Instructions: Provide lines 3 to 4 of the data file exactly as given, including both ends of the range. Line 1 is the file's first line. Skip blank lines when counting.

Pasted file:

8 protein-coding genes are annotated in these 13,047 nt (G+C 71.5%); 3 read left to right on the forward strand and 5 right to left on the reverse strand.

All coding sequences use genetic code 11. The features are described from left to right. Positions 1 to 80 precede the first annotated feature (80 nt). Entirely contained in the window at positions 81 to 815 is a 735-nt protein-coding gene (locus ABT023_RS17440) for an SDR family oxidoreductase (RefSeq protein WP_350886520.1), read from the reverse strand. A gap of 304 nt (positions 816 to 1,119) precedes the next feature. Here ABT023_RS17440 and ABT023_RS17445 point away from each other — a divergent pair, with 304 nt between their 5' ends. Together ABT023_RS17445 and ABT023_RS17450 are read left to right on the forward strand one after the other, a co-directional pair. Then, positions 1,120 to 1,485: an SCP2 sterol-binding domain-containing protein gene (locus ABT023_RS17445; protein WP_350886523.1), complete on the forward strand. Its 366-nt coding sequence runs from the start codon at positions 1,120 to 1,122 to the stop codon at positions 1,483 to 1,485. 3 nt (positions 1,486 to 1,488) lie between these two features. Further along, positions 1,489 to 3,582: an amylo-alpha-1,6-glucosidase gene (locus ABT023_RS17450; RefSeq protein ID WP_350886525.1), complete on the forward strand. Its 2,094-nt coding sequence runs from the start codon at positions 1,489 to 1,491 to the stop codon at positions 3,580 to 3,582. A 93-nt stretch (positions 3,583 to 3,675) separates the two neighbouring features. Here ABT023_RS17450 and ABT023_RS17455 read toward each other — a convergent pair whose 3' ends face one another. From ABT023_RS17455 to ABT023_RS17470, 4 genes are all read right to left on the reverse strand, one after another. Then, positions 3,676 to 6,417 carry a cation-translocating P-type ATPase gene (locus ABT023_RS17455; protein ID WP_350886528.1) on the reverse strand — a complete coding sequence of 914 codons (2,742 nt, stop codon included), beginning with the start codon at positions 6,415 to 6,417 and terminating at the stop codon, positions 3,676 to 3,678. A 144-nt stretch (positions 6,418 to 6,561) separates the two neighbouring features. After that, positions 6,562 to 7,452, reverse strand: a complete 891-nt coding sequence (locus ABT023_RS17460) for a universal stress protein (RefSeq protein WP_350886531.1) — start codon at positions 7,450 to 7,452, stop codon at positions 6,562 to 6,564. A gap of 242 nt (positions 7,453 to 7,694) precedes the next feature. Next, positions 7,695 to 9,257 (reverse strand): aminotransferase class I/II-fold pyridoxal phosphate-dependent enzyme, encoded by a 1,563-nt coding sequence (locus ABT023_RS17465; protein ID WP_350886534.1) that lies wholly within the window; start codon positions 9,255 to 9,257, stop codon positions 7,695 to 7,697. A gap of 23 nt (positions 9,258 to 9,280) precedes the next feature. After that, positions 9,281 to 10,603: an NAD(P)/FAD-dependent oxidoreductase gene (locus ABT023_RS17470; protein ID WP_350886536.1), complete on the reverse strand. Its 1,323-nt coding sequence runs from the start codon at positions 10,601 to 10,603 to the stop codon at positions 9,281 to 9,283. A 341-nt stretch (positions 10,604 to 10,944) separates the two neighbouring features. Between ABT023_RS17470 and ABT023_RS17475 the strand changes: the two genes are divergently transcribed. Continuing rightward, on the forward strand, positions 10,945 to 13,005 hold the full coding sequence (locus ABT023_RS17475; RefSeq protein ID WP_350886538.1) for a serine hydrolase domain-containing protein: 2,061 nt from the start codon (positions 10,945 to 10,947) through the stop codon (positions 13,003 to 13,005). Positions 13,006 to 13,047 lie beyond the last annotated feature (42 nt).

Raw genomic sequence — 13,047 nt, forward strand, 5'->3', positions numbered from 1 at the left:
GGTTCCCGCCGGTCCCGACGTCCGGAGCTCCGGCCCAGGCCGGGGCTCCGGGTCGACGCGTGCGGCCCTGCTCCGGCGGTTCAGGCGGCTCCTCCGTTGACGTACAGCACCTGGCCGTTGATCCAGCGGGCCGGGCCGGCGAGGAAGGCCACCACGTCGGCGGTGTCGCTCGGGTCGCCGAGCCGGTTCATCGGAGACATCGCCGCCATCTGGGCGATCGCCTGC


Raw genomic sequence — 13,047 nt, forward strand, 5'->3', positions numbered from 1 at the left:
GGTTCCCGCCGGTCCCGACGTCCGGAGCTCCGGCCCAGGCCGGGGCTCCGGGTCGACGCGTGCGGCCCTGCTCCGGCGGTTCAGGCGGCTCCTCCGTTGACGTACAGCACCTGGCCGTTGATCCAGCGGGCCGGGCCGGCGAGGAAGGCCACCACGTCGGCGGTGTCGCTCGGGTCGCCGAGCCGGTTCATCGGAGACATCGCCGCCATCTGGGCGATCGCCTGC